Passion for policing lands new detective her dream role
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A new detective has spoken about fulfilling a lifelong ambition after taking up her dream role in the police.
Despite joining Nottinghamshire Police three years ago as a police constable, becoming a detective has always been the end goal for Detective Constable Victoria Katilu.
And she has gone on to make that dream a reality after recently passing the training course needed to become a detective in St Ann’s Police Station’s Criminal Investigation Department (CID).
“I’ve always wanted to be a detective ever since I was a young girl,” she said.
“A few incidents happened in my family back in Kenya that made me very curious about investigations and my dream was always to be a detective one day, one time. I’m very passionate about just helping people and – being a detective – you’re dealing with serious and complex investigations.
“These are incidents that really affect families, so just helping people, giving them closure and just showing them compassion are all very important to me and that’s why I love the idea of being a detective.
“Finally I’m here, so this is like a dream come true in terms of what I always wanted to be, so I’m looking forward to the challenge.”
By her own admission, DC Katilu’s journey to her dream job has been a bit of a rocky one, with the former PC admitting to questioning whether a career in the police was for her after experiencing some challenges at work.
But after speaking to colleagues at Nottinghamshire Police and receiving the support she needed, DC Katilu decided to stay and try and become a detective – recently passing her national investigators' exam (NIE) with flying colours.
“I’ll be honest, when I joined the police, I experienced some challenges when I was a police constable.
“At some points, I actually wanted to leave because I was just questioning myself and I wasn’t sure whether I should continue.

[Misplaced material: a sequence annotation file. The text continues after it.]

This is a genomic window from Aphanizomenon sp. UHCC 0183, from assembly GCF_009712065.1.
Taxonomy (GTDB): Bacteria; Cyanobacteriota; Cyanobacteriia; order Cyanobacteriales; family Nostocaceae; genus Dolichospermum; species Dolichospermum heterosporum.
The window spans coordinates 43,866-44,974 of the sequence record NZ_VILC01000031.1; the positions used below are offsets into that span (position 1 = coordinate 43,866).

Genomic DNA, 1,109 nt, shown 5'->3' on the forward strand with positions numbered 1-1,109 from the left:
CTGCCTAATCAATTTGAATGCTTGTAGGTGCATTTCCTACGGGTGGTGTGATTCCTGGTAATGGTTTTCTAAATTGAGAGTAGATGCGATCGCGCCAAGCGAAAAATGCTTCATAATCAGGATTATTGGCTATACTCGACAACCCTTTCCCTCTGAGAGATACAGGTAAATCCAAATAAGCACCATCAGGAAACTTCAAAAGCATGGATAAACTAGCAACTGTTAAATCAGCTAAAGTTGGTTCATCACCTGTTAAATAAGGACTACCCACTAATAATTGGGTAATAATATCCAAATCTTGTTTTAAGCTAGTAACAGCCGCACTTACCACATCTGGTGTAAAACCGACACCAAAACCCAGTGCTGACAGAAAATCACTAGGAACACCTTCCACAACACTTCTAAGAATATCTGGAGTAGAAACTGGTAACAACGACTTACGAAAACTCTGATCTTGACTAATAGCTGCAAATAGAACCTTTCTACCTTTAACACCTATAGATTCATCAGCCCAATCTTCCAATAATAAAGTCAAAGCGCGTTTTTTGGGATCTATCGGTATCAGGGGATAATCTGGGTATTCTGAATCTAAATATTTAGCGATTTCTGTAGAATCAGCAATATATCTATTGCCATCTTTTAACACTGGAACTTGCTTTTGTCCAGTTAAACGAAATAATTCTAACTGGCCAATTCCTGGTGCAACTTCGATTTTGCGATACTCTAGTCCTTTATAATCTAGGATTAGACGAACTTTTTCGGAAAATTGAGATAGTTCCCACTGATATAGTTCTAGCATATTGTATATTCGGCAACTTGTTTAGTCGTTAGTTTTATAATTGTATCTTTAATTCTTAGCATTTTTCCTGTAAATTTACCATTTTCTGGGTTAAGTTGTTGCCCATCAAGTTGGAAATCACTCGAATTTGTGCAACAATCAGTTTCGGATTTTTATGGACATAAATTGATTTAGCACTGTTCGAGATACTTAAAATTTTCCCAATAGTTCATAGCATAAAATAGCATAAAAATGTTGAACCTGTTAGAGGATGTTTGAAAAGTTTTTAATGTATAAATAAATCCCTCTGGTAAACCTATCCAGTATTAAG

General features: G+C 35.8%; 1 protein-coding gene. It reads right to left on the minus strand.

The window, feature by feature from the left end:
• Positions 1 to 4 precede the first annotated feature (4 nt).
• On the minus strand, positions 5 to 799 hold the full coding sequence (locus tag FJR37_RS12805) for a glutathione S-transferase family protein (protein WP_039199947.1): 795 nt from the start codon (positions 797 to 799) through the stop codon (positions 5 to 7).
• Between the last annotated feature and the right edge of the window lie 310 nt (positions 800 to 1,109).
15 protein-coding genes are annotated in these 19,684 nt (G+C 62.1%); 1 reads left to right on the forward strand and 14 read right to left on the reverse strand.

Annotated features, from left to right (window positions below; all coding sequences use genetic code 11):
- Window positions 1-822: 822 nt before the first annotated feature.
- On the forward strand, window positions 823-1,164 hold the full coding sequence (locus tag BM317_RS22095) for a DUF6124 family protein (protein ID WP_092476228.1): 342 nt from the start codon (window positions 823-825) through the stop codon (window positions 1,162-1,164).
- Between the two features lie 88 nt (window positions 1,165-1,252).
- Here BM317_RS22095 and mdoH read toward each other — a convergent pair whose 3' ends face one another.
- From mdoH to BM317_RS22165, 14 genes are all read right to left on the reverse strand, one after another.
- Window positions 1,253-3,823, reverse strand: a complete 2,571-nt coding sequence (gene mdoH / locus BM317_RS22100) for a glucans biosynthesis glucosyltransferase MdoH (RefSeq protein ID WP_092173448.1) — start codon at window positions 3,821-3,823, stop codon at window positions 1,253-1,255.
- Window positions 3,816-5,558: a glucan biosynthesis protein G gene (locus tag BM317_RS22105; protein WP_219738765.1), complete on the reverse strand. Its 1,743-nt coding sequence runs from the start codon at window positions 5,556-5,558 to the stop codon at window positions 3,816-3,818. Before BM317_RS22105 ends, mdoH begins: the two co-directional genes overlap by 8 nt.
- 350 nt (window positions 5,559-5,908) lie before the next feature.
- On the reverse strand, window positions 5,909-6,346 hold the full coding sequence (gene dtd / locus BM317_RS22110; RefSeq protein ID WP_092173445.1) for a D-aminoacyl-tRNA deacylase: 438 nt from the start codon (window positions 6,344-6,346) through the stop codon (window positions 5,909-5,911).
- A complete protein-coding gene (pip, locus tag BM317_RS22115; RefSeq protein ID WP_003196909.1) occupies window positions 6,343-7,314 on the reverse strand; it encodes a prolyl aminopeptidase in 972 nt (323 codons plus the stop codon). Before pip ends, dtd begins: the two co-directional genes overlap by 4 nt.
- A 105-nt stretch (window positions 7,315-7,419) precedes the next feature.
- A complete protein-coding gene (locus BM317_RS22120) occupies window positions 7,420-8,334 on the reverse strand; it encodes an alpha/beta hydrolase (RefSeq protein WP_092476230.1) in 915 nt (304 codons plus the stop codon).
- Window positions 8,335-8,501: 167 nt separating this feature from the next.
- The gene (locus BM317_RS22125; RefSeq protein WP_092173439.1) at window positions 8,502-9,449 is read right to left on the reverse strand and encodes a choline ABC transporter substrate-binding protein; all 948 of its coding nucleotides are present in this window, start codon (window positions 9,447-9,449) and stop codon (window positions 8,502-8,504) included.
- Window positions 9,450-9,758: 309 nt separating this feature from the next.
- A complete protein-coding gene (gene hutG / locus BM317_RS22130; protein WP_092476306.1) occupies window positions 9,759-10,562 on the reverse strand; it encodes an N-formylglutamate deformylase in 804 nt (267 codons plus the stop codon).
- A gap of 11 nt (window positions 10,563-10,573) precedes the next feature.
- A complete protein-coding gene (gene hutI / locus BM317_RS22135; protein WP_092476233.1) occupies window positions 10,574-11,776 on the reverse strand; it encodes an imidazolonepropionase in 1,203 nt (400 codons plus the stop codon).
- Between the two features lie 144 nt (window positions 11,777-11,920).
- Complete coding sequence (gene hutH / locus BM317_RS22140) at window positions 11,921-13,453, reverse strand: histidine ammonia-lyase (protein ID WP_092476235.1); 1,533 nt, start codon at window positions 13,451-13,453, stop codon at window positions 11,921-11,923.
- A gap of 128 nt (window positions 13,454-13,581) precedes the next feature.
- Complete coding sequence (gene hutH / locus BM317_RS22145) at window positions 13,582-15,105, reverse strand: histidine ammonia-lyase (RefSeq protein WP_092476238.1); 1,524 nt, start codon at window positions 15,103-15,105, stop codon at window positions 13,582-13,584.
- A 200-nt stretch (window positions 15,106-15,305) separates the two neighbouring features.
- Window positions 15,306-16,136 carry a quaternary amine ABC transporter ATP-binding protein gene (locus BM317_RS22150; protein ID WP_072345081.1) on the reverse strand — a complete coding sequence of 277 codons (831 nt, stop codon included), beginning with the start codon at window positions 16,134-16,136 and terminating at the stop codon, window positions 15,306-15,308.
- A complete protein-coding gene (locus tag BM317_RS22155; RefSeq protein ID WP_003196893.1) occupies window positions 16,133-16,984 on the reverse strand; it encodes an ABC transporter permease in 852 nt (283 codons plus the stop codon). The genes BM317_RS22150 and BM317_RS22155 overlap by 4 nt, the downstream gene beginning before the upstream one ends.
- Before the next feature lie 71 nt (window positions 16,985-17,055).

“I thought maybe I should just stop and try something else, so I’m glad for the help that I got as it got me to where I am.
“Otherwise, without that support, I might have just left, and I’d not be here, happy that I’m finally doing the job that I always wanted to do.”
“I’d like to encourage officers out there, police constables who have interests in being a detective, to just give it a go.
“My background is computing and I’m sure at some point in my journey as a detective, I’ll be able to use those skills to improve my work.
“I have a masters degree in digital forensics and I look forward to applying my skills and becoming a valuable resource to Nottinghamshire Police.
“There are many, many opportunities once you become a detective – the sky is the limit!”
Chief Superintendent Suk Verma, of Nottinghamshire Police, said:
“I first met Victoria when she was at training school and her passion and enthusiasm shone through.
“It was a real privilege and pleasure to see just how much she cared about policing and how much she wanted to be a police officer.
“I'm aware that there have been some challenges Victoria has faced, like many of us have, in regards to some of the challenges around culture and inclusivity.
“But thankfully, Victoria is still with the organisation, she is still thriving, and I was really proud and privileged to see her recently at our joint headquarters where she was undertaking her detectives' and investigators' course.
“Her passion and enthusiasm, and her drive to be a detective is something that I think we ought to applaud as an organisation.”
DC Katilu decided to talk about her policing story as part of Black History Month, which runs throughout October.
Nottinghamshire Police recently started providing mandatory Black history training for all its officers and staff, with DC Katilu emphasising the importance of educating people about this part of the past, as well as the challenges experienced by Black people today.
“Black History Month is very important to me but it shouldn’t just be a month really, it should be something that we are continually celebrating and more organisations should just take it upon themselves to learn and educate themselves about Black culture.
“I’m very pleased that Nottinghamshire Police is doing training on Black history because I know it’ll be very useful in helping people to better understand the culture, heritage, and values of Black people, as well as this history.”
Anyone who works for Nottinghamshire Police and wants to explore opportunities to be a detective is urged to contact Detective Inspector Ed Cook. Anyone from outside the force who wants to register an expression of interest can also do so at the Nottinghamshire Police website at: https://eoi.notts.police.uk/